Our far flung correspondents: Delaware reporting in post-AMS
Hi. I suppose that most this blog’s followers don’t know who I am, so I’d like to take just a few of my “1,000 words or less” and introduce myself. My name is Rebecca; I’m senior—read: undergrad. I go to school in Delaware.
I’m writing to disseminate my thoughts on being a first-time AMS conference attendee in the age of Twitter and academic hipsterism.
The San Francisco AMS meeting was indeed my first national conference. I’m incredibly grateful to my institution’s music department for awarding me a decent amount of funding to help offset the cost of flying across the country and staying in a swanky hotel. I more-or-less attended the conference alone; I didn’t know anyone who had less than ten years and 3 degrees on me. I had also never been to San Francisco. Going to AMS meant a lot of “firsts.”
(Here’s the part where I talk about the things I’m supposed to pretend didn’t happen:)
I was incredibly nervous leading up to the conference. In preparation, I packed my suitcase a full week early, wrote several versions of an “elevator pitch” describing my thesis, and frequented department websites in order to match faculty names, faces, and research projects. I even wrote out the entire BART schedule for Thursday afternoon, and made sure to have exactly $8.10 to make the trip to the Hyatt. I convinced myself that everything had to be perfect to survive the conference.
I quickly learned that papers are the glue that holds the meeting together, but more celebrated conference traditions include meeting new people, catching up with old friends, and drinking lots of coffee. Since I have no musicological “old friends,” I relied on a few individuals to help me meet new ones. The conference Buddy Program is an excellent resource; I was lucky to be matched with Amusicology’s own Ryan Raul Bañagale, who served as living proof that musicologists at my school aren’t the only human musicologists out there. (By the end of the conference, I realized that pretty much everyone is a real person, but more on that later.) If I can impart any wisdom upon future first-time conference attendees, I’d strongly encourage participation in the Buddy Program. I’m also going to name names and thank my advisor/mentor/professor/more-than-occasional therapist Phil Gentry and my former professor Charles Carson for always being around when I wanted an introduction and for making sure I was surviving the conference. I could go on with more thanks to more people, but that’s not the point…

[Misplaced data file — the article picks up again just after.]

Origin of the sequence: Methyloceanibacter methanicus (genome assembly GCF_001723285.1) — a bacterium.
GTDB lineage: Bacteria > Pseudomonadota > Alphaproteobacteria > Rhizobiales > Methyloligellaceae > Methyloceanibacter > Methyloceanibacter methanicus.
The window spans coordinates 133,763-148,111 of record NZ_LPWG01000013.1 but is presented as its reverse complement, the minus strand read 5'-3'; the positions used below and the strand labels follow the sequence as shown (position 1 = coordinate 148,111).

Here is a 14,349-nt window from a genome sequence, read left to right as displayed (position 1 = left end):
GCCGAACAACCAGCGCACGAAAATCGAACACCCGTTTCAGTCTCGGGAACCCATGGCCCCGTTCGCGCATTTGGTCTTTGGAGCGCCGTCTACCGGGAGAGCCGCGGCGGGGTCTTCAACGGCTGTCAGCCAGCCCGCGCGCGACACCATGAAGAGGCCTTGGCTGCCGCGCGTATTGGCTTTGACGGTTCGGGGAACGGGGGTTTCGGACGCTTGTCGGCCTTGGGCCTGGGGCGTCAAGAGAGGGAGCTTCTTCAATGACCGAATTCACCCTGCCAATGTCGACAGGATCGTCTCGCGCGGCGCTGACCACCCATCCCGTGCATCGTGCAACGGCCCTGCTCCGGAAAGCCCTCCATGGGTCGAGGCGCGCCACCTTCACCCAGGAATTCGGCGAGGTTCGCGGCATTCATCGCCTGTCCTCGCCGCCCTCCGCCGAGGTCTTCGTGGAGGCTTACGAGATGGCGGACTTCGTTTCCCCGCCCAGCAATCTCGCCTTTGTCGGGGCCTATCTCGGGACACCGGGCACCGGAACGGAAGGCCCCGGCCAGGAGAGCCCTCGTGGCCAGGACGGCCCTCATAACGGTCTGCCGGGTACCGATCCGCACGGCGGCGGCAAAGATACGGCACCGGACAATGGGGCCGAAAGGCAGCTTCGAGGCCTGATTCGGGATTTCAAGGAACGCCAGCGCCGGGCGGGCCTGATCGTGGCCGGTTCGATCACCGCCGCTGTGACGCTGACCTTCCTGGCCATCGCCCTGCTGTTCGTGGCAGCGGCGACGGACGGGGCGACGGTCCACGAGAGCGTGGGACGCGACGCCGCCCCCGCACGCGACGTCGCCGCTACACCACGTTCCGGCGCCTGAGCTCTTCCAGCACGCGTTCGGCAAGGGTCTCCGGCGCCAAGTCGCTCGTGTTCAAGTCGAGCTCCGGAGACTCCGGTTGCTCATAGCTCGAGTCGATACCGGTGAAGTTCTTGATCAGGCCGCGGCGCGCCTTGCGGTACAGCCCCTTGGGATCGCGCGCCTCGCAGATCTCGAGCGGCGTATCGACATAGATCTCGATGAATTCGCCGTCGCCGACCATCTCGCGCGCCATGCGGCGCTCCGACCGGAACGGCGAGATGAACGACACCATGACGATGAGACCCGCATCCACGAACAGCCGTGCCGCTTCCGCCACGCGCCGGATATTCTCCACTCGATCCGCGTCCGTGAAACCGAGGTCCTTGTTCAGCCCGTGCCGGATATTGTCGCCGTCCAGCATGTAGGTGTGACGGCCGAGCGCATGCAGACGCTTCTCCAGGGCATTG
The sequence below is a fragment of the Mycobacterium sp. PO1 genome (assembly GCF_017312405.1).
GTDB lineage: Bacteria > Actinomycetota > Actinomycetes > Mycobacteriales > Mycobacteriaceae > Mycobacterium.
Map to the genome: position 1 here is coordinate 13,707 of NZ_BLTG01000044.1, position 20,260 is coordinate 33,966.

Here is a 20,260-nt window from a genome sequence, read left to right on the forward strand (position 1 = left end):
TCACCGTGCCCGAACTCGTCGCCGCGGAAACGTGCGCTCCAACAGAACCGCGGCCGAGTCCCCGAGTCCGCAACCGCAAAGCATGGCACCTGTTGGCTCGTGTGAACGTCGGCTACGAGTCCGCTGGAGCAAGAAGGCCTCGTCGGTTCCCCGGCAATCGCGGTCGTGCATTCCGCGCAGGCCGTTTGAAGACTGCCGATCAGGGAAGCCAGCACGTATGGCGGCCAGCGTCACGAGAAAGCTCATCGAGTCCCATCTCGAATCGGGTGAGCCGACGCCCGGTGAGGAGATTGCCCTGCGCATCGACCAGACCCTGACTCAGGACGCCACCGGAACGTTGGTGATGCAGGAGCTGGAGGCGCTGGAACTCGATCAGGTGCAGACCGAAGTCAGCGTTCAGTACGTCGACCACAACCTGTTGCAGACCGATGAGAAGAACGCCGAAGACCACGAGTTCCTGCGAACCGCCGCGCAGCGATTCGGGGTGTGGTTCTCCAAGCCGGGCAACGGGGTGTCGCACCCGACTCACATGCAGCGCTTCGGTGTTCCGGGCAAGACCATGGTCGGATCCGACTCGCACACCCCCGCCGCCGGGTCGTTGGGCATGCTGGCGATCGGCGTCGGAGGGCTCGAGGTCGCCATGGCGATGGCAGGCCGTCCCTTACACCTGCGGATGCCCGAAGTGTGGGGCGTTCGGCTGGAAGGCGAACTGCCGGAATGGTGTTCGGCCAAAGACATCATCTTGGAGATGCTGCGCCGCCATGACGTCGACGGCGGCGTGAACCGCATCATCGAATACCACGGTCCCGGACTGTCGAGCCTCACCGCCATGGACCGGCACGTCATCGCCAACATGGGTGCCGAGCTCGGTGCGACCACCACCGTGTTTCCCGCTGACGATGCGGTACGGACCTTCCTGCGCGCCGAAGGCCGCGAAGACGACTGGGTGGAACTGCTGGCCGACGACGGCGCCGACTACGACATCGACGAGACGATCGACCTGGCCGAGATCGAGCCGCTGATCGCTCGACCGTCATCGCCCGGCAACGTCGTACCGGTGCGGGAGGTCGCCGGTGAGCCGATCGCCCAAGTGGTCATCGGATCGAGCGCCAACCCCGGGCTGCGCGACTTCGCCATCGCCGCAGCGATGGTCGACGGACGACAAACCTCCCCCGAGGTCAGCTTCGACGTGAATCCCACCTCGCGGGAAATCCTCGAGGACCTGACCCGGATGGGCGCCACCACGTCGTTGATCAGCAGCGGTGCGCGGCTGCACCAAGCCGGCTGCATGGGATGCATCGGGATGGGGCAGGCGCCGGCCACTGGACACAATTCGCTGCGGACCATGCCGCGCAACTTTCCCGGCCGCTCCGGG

It turns out that AMS is exactly my scene. Pardon my gushing, but I found it incredibly refreshing to spend a weekend being around brilliant, kind people who share my otherwise fringe-interests. This may be old news to most of the community, but I found myself amazed by the scope of thought represented at the conference. I find it hard to believe Michael Jackson and C.P.E. Bach can be examined at the same conference, within a single discipline. Isn’t the diversity wonderful? I certainly think so.
I’ll admit that I was afraid of meeting all sorts of people who I had been hearing and reading about from the safety of my own anonymity. It shouldn’t have surprised me that the people I met were as interested in talking to me as I was in talking to them. It also shouldn’t have surprised me that I could actively participate in the conference through Twitter, which served as an equalizer. I’m only a “little undergrad,” but I comfortably held my own on Twitter. I tweeted, I replied, I re-tweeted, I got re-tweeted. Twitter made the conference feel cozy, and it was just another way I felt welcomed into the musicological community. It also made the hour-and-a-half business meeting Saturday night far more entertaining than it should have been for a somewhat clueless newbie like myself. The best part is that it didn’t feel rude; it actually enhanced the scholarly content of the conference. Go figure. In general, the musicology Tweeting/blogging world has really helped humanize a discipline that could otherwise seem incredibly daunting.
In his recent post in Amusicology, Ralph Locke mentions the “many, many papers by grad students.” I get the sense that this is something of a criticism, implying he would like to see more papers from more senior scholars. I also noticed the abundance of papers given by graduate students, but I saw it as an inspiration. If they can do it and do it well, I’ll be able to do it, too! Seeing so many student papers at the national conference makes the field seem welcoming to the scholastically green, and therefore open to new ideas. I’ll also say that there was no shortage of papers by senior scholars; I applaud the program committee for achieving what I see as a healthy balance. I’m admittedly clueless to the programming politics, but I’m impressed by the end result.
I’d like to wrap up by thanking musicologists across the country, in varied stages of their careers, for fostering a welcoming environment. I had a fabulous time at the San Francisco conference, and I’m looking forward to a lifetime of future conferences.